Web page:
Friday, July 12

How Malaysia and China can deepen ties amid South China Sea disputes and US-China rivalry

As a linchpin of China’s economic presence in Southeast Asia, Malaysia enjoys long-standing trade ties with the world’s second-largest economy, with trade volumes nearly doubling from US$106 billion in 2013 to US$203.6 billion last year.

Malaysia is China’s second-largest trading partner in a region that is increasingly important in Beijing’s foreign policy vision and initiatives, including the Belt and Road Initiative and Global Development Initiative.
Yet challenges remain, and both Beijing and Kuala Lumpur should know this.

Amid intensifying geopolitical rivalries and pressures on countries to take sides, Malaysia has long sought to hedge between China and the United States. Territorial disputes, historical misfortunes and tensions between ethnic groups, and a complex history of dealing with communism in Malaysia have driven policymakers to avoid becoming excessively dependent on Beijing.

Five years ago, the Mahathir administration halted a raft of China-backed projects in Malaysia, including the East Coast Rail Link. Rounds of renegotiations took place before project work resumed. China knows not to take Malaysia’s openness to investment for granted.

As Prime Minister Anwar Ibrahim noted in a recent interview, “given the new challenges in global geopolitics, it is important that Malaysia interacts more with China, an important neighbour and trading partner”. China and Malaysia must look beyond trade and investment as their bridges – technology, sustainability and culture are also vital avenues for deeper cooperation.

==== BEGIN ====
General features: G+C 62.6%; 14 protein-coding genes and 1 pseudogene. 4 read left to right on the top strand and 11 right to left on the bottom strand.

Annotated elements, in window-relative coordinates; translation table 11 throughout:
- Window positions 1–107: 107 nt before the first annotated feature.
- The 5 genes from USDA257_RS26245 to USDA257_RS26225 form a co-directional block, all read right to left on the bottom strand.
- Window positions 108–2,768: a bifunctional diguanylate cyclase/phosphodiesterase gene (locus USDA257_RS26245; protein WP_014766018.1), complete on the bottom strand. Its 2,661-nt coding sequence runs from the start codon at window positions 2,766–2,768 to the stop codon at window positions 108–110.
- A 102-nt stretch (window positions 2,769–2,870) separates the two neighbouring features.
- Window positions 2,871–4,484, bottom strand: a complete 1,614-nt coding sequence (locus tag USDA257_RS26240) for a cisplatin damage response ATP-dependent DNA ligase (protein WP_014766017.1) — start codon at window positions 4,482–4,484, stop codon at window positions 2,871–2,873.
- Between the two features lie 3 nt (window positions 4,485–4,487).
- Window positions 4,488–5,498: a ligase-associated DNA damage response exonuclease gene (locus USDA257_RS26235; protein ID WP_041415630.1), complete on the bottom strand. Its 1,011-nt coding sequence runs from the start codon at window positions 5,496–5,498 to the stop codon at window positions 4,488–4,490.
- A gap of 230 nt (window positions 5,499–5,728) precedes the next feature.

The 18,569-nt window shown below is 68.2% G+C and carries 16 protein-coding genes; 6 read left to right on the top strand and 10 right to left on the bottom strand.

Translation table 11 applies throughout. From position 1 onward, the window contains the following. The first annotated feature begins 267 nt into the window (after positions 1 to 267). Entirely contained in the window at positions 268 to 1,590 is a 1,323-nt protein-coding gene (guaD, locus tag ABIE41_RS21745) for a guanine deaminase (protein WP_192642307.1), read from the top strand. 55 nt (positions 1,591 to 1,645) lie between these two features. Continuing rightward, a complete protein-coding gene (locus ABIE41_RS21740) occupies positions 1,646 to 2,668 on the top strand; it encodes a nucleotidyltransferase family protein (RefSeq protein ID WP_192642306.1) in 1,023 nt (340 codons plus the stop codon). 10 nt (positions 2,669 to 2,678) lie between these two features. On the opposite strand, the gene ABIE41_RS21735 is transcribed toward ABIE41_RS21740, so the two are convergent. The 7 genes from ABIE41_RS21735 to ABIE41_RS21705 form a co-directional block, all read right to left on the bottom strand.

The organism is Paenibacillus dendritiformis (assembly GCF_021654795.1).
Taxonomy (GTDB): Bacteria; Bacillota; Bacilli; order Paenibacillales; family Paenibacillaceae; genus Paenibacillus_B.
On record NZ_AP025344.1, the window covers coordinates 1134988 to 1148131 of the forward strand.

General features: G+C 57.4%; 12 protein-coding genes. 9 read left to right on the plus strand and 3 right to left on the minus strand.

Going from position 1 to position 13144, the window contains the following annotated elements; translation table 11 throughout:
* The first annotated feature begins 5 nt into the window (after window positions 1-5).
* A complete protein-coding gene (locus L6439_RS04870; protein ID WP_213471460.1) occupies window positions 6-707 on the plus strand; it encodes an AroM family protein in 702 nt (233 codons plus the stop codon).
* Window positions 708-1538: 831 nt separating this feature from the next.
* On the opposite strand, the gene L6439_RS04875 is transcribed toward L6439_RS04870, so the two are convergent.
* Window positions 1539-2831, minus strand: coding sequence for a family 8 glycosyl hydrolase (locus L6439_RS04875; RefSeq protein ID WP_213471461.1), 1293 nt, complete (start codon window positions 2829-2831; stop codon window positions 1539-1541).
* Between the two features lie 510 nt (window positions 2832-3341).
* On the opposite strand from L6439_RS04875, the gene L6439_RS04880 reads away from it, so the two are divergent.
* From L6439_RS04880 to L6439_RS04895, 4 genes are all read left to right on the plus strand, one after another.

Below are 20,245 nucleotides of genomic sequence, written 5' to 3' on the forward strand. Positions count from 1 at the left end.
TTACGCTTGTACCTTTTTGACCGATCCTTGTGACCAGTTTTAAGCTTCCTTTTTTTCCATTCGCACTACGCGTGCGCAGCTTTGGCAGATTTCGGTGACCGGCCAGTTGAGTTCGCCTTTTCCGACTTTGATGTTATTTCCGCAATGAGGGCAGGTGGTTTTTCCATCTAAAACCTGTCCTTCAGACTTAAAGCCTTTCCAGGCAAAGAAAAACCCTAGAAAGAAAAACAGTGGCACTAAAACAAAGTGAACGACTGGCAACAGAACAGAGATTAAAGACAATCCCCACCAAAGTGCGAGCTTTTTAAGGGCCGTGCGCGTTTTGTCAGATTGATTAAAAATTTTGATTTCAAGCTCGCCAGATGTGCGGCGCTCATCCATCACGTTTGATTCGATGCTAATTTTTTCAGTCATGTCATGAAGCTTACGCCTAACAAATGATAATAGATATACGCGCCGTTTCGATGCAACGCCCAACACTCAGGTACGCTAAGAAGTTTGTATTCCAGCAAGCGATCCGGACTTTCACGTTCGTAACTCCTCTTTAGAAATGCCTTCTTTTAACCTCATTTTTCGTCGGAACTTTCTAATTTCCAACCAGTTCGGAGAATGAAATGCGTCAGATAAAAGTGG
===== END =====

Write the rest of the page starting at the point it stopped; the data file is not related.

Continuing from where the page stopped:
For a start, Malaysia’s young and promising technology ecosystem can provide an alternative manufacturing hub for Chinese companies wary of being caught between trade curbs or US restrictions.

Chinese and Malaysian companies would also benefit from bolstering technological cooperation, specifically in advanced manufacturing, cloud computing, nanotechnology, biotechnology and health technology.

Rather than importing top scientists and engineers to work in China – causing a brain drain in Southeast Asia – tech giants and unicorns should invest in technological infrastructure and research facilities in Malaysia, cultivating home-grown capabilities and genuinely disseminating knowledge.

Both governments must take the lead in carving out free trade zones. Leading joint ventures such as the Malaysia-China Kuantan Industrial Park epitomise the value of bottom-up public-private partnerships between state governments (e.g. Pahang) in Malaysia, their provincial partners (e.g. Guangxi) in China, and private investors.

Local governments in China and Malaysia must also further reduce the barriers to entry, including business registration regulations and tax laws. This applies especially to vast regional markets with high consumer power, such as the Greater Bay Area or the Yangtze Delta Region.

This would enable small and medium-sized enterprises and innovators in Malaysia to develop a greater understanding of and appreciation for the Chinese market. China’s growing middle class also stands to gain from a wider range of consumer products and innovation.